New on AlterNet: Catholicism’s Demonic Revival

My latest column is up on AlterNet, Why Do Many Christians Still Literally Believe in Demons and Satan? In it, I sum up the Harvard Black Mass fracas and place it in a wider context, showing how Pope Francis and the Catholic church are pushing a major revival of belief in the demonic. Read the excerpt below, then click through to see the rest:

The Harvard Satanist fracas shows the immense hypocrisy of the Catholic church and its spokesmen. In their battle against the contraception mandate, they’ve made religious liberty their watchword, arguing that a believer’s right to follow the tenets of his faith is sacrosanct and must never be infringed, even if it causes harm or inconvenience to others. But when it comes to a belief system that the church doesn’t like, they claim, two-faced, that those beliefs can and should be stifled and their practice barred.

The other, more surprising thing it shows is how unreformed this faith still is. Catholic apologists claim theirs is a rational religion shaped by the light of philosophy, but scratch the surface and you’ll find that the ancient, superstitious fear of the dark is very much alive. Several hundred years after the scientific revolution, the church still subscribes to the belief that the cosmos is swarming with evil spirits, ready to harm human beings who attract their attention.

Continue reading on AlterNet…

About Adam Lee

Adam Lee is an atheist writer and speaker living in New York City. His new novel, Broken Ring, is available in paperback and e-book. Read his full bio, or follow him on Twitter.

  • Korey Peters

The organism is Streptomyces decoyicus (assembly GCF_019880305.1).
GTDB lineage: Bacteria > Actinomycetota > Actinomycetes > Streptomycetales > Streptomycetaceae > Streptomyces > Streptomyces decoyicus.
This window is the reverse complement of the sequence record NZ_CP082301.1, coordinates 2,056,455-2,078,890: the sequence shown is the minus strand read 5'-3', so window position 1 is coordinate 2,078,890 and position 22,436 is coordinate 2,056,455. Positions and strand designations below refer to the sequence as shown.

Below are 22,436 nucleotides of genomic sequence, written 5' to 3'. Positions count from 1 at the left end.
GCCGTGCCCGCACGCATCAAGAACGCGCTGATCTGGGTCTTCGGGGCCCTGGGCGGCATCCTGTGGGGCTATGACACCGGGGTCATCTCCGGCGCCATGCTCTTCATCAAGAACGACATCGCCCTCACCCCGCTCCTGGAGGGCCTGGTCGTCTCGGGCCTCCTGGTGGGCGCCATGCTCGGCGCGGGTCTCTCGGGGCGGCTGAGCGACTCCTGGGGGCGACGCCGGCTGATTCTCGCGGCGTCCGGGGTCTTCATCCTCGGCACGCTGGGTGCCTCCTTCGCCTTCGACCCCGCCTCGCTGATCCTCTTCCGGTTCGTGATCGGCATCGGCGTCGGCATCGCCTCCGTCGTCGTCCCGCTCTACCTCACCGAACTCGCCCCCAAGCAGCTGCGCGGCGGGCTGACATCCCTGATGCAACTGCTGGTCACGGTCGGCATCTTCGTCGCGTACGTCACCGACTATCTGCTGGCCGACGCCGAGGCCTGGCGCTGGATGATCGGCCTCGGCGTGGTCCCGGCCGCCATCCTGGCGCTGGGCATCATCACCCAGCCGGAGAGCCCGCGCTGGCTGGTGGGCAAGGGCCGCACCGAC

Why do I read the comments on AlterNet? I should know better. Utterly depressing.

    Regardless, thanks for your work, Adam.

  • Adam Lee

    Never read the comments! Unless they’re the comments on this site, of course, since all my commenters are delightful and witty conversationalists.

  • Nathaniel

    Hey I resemble that remark!

  • Ani J. Sharmin

    Thanks for writing this, Adam. I find this wavering between a symbolic belief and literal belief in certain elements of religion really fascinating. So many of the arguments for the benign nature of religion depend on accepting that the metaphorical interpretation is the one widely believed in.

    I felt inclined to quote Milton:
    “The mind is its own place, and in itself
    Can make a Heav’n of Hell, a Hell of Heav’n.”
    (John Milton, Paradise Lost, Book I, lines 254-5)

    On the Pope’s actions, it reminds me of something I’ve said before: that people seem to grade/evaluate the Roman Catholic Church on a curve, praising some nice statements made, even if lots of harmful things are continuing.

    Also, this part of your article

    Harvard’s president, whose actual name is Drew Faust, announced she’d be attending a Catholic-organized protest against the black mass.

    made me literally laugh out loud.